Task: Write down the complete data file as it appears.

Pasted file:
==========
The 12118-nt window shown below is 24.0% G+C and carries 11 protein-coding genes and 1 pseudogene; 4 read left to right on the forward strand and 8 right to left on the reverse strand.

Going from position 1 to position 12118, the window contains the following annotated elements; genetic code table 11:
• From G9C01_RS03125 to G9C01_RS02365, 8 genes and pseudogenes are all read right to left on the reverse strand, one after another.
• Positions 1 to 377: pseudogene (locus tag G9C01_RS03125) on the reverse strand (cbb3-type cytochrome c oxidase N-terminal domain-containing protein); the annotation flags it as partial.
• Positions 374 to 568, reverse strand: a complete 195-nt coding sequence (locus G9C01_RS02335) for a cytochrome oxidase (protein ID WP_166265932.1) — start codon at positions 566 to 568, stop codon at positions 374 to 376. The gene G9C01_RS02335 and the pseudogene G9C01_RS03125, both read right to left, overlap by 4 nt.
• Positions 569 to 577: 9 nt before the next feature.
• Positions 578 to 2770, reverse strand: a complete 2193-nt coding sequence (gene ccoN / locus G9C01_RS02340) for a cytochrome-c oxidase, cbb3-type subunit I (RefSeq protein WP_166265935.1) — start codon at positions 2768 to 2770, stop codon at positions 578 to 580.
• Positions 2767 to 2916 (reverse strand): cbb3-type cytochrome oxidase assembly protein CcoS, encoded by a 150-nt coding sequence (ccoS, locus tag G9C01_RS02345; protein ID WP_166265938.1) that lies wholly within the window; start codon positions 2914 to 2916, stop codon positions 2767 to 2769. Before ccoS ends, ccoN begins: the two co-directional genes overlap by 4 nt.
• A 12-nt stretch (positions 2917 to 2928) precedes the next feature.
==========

The 12118-nt window shown below is 24.0% G+C and carries 11 protein-coding genes and 1 pseudogene; 4 read left to right on the forward strand and 8 right to left on the reverse strand.

Going from position 1 to position 12118, the window contains the following annotated elements; genetic code table 11:
• From G9C01_RS03125 to G9C01_RS02365, 8 genes and pseudogenes are all read right to left on the reverse strand, one after another.
• Positions 1 to 377: pseudogene (locus tag G9C01_RS03125) on the reverse strand (cbb3-type cytochrome c oxidase N-terminal domain-containing protein); the annotation flags it as partial.
• Positions 374 to 568, reverse strand: a complete 195-nt coding sequence (locus G9C01_RS02335) for a cytochrome oxidase (protein ID WP_166265932.1) — start codon at positions 566 to 568, stop codon at positions 374 to 376. The gene G9C01_RS02335 and the pseudogene G9C01_RS03125, both read right to left, overlap by 4 nt.
• Positions 569 to 577: 9 nt before the next feature.
• Positions 578 to 2770, reverse strand: a complete 2193-nt coding sequence (gene ccoN / locus G9C01_RS02340) for a cytochrome-c oxidase, cbb3-type subunit I (RefSeq protein WP_166265935.1) — start codon at positions 2768 to 2770, stop codon at positions 578 to 580.
• Positions 2767 to 2916 (reverse strand): cbb3-type cytochrome oxidase assembly protein CcoS, encoded by a 150-nt coding sequence (ccoS, locus tag G9C01_RS02345; protein ID WP_166265938.1) that lies wholly within the window; start codon positions 2914 to 2916, stop codon positions 2767 to 2769. Before ccoS ends, ccoN begins: the two co-directional genes overlap by 4 nt.
• A 12-nt stretch (positions 2917 to 2928) precedes the next feature.